Friday, January 7

St. Distaff's Day

This was the day in Medieval England that women returned to their spinning after the holiday season of Christmas and Epiphany. The staff was used to wind wool or flax to aid in the spinning process. On this first day of renewed labor, men would playfully set the women's flax or wool on fire, while the spinners retaliated by drenching the men with pails of water. Gee, sounds like loads of fun!

English poet Robert Herrick famously mentions these activities of Distaff Day his best known ditty:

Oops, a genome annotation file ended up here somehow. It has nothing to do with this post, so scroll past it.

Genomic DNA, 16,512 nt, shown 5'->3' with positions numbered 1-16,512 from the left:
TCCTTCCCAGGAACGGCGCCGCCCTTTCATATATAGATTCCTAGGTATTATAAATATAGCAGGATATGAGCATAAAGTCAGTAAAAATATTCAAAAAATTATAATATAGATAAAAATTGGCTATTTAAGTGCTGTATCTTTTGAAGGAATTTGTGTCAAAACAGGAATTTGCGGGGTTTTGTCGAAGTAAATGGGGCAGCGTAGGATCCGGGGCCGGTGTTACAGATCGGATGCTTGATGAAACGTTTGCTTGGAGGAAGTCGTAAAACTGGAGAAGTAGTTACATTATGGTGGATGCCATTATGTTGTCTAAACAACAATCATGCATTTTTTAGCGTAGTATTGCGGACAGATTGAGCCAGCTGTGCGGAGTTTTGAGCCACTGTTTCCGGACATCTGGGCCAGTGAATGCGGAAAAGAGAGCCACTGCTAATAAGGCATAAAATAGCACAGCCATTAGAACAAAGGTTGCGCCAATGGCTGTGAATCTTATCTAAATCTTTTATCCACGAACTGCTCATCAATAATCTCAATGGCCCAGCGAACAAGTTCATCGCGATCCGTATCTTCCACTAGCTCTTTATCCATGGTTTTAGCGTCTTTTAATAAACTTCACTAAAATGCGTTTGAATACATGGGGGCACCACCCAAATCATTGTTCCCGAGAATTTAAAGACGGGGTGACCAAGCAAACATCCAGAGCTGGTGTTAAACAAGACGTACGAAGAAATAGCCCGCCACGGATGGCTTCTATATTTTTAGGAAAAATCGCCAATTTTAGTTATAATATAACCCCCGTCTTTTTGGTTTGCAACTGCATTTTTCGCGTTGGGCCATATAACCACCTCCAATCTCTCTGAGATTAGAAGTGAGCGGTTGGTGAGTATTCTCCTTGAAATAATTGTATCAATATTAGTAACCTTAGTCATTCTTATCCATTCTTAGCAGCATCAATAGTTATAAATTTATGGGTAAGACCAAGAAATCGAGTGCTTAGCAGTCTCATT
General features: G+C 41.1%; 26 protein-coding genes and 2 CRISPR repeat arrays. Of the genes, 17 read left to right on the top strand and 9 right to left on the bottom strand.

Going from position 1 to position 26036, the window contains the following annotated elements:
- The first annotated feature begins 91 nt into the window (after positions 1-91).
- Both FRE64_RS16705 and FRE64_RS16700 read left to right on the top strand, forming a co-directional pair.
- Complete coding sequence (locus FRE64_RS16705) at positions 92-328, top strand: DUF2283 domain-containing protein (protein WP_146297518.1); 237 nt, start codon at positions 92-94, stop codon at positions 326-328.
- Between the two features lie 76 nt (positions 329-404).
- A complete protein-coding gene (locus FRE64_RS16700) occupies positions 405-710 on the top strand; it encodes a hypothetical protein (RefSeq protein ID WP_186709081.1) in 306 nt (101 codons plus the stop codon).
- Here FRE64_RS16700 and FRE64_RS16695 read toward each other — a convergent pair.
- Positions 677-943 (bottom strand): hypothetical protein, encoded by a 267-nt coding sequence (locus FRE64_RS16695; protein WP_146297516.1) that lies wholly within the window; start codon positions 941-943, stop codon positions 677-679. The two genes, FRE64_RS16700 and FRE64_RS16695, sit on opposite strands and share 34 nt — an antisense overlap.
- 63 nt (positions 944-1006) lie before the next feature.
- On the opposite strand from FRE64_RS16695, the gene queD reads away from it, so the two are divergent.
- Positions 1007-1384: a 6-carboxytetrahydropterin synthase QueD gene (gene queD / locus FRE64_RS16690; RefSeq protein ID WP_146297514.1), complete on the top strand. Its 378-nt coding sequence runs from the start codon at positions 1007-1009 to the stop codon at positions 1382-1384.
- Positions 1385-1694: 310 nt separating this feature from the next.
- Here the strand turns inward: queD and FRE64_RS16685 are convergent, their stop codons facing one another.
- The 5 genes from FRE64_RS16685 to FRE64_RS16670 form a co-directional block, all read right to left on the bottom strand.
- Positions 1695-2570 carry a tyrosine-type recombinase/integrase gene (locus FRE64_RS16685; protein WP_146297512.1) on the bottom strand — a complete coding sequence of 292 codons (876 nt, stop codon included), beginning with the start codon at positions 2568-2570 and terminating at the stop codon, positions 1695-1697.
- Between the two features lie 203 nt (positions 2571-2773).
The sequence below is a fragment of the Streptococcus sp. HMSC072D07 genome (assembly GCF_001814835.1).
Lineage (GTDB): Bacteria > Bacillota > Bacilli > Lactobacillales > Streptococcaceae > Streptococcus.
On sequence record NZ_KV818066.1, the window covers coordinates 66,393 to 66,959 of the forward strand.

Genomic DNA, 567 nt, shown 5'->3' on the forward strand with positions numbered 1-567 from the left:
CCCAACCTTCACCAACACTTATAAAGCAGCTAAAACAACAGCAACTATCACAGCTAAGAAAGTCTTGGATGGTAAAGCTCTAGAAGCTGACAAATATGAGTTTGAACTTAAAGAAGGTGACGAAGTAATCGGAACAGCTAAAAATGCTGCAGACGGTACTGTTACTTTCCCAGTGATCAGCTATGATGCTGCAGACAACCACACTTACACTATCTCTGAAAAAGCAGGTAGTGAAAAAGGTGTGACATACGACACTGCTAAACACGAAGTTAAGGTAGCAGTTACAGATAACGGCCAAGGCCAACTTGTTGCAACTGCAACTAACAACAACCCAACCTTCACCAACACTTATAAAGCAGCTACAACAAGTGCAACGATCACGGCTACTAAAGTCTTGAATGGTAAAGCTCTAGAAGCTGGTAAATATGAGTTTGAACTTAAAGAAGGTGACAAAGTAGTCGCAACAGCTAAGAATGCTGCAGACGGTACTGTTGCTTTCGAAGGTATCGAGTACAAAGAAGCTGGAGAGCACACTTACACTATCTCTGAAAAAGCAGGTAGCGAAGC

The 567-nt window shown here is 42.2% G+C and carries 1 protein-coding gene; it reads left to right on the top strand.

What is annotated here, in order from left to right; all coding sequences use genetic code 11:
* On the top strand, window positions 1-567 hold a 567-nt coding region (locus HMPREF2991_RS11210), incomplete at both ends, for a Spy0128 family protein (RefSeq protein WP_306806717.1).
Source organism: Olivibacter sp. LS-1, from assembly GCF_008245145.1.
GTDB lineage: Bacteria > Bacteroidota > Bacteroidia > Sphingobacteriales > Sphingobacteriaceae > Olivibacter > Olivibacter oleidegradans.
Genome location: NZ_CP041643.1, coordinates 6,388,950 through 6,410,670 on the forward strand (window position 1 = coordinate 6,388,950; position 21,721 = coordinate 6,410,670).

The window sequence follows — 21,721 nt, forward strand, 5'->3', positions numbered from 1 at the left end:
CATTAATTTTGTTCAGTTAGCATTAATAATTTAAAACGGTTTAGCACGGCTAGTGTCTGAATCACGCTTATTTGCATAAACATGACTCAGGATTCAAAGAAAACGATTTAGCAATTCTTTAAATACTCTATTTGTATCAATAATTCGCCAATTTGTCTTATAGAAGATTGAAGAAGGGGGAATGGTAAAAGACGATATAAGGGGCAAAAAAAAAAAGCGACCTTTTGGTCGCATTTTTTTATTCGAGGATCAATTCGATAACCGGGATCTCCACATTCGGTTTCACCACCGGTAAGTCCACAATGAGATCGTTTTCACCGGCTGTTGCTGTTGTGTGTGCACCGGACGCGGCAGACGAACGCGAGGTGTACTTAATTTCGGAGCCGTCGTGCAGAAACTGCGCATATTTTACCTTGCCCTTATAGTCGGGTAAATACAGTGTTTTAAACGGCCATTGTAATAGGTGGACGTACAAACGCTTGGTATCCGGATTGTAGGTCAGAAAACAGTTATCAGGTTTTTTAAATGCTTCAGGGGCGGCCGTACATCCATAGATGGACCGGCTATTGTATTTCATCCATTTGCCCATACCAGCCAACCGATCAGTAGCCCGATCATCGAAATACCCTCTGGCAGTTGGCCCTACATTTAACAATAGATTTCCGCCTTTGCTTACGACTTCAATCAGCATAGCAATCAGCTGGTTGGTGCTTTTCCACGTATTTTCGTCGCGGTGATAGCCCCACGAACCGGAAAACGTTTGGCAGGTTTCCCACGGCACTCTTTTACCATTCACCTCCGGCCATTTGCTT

Partly work and partly play; Ye must on St. Distaff's Day.
From the plow soone free the teame; Then come home and fother them.
If the Maides a-spinning goe; Burn the flax and fire the tow.
Bring the pailes of water then; Let the maides bewash the men.
Give St. Distaff all the right; Then bid Christmas sport good night;
And next morrow, every one, to his owne vocation.

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